Dress for Success

Tucson Police Department had a classy but oddly untactical uniform. We had blue wool pants, always in fashion in the Sonoran Desert, and a white shirt. Yep, white. We were really visible to the bad guys.

Dave Smith Headshot

“Clothes make the man. Naked people have little or no influence on society.”—Mark Twain

One of our family friends came over the other day. I don’t know when he joined a gang, but his baggy pants, cool bling, and baseball hat turned to one side caught me by surprise. “Whad-up?” he said, and I wondered what indeed was up with this well-raised son of hard-working parents?

Yeah, I know, times and fashion change. I actually wore leisure suits way back when. Yep, the ’70s was a time of cool fashion. Cool even when it came to my first police uniform.

Tucson Police Department had a classy but oddly untactical uniform. We had blue wool pants, always in fashion in the Sonoran Desert, and a white shirt. Yep, white. Add to that shiny things such as nametags and badges and brass snaps and a really, really shiny badge dead center on the front of our mandatory, though blue, caps, and we were really visible to the bad guys.

Once, my amigo Sam and I responded to a silent alarm at an office center. When I carefully pulled on the door, much to my surprise it swung open!

Since the K-9 units were in training, we made our crossover into the building. There is a certain rush one feels entering through the “fatal funnel” of a doorway, especially as the number two person. Over and over in my head I heard our survival trainer saying, “They always get the second guy if they are going to shoot!”

Once inside, we carefully deployed our flashlights, turning them on to search the blackness . Soon, I began to notice when my light was off and I was moving that I could clearly see the ghost-lit upper torso of my partner. Damn, I wondered if we should have popped a flashbulb first to blind the dirtbag who might have waited inside.

Once we cleared the call, we griped about the way we glowed in the damn dark. So we got with JW and Charlie and Morty and decided to alter our uniforms. We were certain we could get away with it since we were on permanent midnights and, besides, if they caught us, what were they going to do? Put us on permanent graveyards?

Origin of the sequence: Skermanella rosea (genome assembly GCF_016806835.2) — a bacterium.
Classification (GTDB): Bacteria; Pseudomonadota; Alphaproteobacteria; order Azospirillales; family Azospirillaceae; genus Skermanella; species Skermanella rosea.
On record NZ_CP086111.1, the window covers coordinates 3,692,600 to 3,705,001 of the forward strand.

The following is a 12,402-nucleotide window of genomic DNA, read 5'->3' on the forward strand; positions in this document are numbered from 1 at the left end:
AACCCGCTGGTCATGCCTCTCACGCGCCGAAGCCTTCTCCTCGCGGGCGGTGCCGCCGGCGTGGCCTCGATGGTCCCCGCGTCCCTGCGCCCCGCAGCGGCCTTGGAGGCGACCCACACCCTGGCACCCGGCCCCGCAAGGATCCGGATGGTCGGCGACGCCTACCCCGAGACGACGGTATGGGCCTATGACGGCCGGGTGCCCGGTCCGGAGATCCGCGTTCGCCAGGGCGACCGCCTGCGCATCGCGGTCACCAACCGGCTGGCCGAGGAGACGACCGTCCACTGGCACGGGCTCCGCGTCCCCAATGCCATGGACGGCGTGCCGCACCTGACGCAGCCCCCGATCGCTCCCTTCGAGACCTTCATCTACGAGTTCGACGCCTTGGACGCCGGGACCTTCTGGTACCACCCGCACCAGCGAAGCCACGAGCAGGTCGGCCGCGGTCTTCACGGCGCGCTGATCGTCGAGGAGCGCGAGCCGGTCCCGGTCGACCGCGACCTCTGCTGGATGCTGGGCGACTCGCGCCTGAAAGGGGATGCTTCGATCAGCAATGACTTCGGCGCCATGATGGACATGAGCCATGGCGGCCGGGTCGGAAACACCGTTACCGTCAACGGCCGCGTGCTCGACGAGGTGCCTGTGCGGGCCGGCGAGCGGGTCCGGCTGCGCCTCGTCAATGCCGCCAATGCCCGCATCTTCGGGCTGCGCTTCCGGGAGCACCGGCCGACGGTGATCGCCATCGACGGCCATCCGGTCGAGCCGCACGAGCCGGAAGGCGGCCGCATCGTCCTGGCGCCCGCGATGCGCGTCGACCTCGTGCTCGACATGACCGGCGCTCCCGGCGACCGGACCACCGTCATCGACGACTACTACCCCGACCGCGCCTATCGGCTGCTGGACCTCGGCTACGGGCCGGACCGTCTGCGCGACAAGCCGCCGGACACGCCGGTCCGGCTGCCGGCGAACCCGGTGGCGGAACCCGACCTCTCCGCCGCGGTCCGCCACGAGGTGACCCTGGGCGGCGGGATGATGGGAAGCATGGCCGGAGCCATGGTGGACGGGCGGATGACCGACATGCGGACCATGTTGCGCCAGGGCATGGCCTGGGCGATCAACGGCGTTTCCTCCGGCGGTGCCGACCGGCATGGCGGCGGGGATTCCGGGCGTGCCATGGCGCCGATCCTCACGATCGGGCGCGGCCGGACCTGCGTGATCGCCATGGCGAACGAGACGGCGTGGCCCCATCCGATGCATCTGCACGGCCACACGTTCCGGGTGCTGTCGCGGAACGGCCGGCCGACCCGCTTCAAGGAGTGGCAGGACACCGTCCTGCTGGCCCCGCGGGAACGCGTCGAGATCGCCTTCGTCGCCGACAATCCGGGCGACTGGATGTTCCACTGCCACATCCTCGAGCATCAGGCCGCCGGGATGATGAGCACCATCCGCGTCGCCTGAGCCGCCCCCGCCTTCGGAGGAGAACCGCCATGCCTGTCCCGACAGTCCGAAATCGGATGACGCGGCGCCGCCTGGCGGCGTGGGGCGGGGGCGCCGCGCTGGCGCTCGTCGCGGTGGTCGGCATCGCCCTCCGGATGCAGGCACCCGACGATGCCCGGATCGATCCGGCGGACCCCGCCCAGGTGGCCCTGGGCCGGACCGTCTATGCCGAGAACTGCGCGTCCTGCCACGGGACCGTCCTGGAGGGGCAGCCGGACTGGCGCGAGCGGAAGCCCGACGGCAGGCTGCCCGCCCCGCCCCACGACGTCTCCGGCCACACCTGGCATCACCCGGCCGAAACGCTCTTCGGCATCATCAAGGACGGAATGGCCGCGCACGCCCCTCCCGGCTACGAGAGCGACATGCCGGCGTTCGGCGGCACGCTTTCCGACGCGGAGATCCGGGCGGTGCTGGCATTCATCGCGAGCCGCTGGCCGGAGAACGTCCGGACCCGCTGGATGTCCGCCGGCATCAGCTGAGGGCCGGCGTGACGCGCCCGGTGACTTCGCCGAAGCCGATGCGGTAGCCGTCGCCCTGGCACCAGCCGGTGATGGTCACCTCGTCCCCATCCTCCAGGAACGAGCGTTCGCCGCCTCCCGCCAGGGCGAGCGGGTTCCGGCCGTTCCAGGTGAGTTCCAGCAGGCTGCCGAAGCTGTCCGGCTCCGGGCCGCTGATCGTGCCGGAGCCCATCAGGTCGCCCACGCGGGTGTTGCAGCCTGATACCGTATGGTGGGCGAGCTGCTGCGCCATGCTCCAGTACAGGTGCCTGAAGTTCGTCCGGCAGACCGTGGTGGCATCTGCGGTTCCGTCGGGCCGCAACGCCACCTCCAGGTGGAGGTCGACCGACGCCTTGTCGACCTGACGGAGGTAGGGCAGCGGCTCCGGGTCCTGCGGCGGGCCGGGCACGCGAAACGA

We all bought Navy watch caps and took our badges off our Ike jackets, which we would then put on before doing any high-risk activity. We had ninja’d ourselves up! This went great for several weeks until the watch commander arrived at a scene unannounced.

Sgt. Monk took most of the heat since he had allowed us to desecrate the Tucson PD’s brilliant (in many ways) uniform and we went back to our traditional high-risk uniforms, careers intact but egos bruised.

Over my many years, I have seen some great and some bad uniforms from the tactical standpoint. I like formal uniforms for formal occasions and believe a well-dressed person can make a difference.

When that difference is catching a felon bent on wrongdoing, I think we need to make sure our uniforms are tactically sound. And speaking of sound, put on your uniform and jump up and down. How much noise do you make?

I can’t tell you to change your uniform on your own as a crazy bunch of crime fighters did back in ’75, but you can become your agency’s champion for safe uniforms. There are times that you want to be seen and times that you don’t. Your uniform should give you that flexibility.

About the Author
Dave Smith Headshot
Officer (Ret.)
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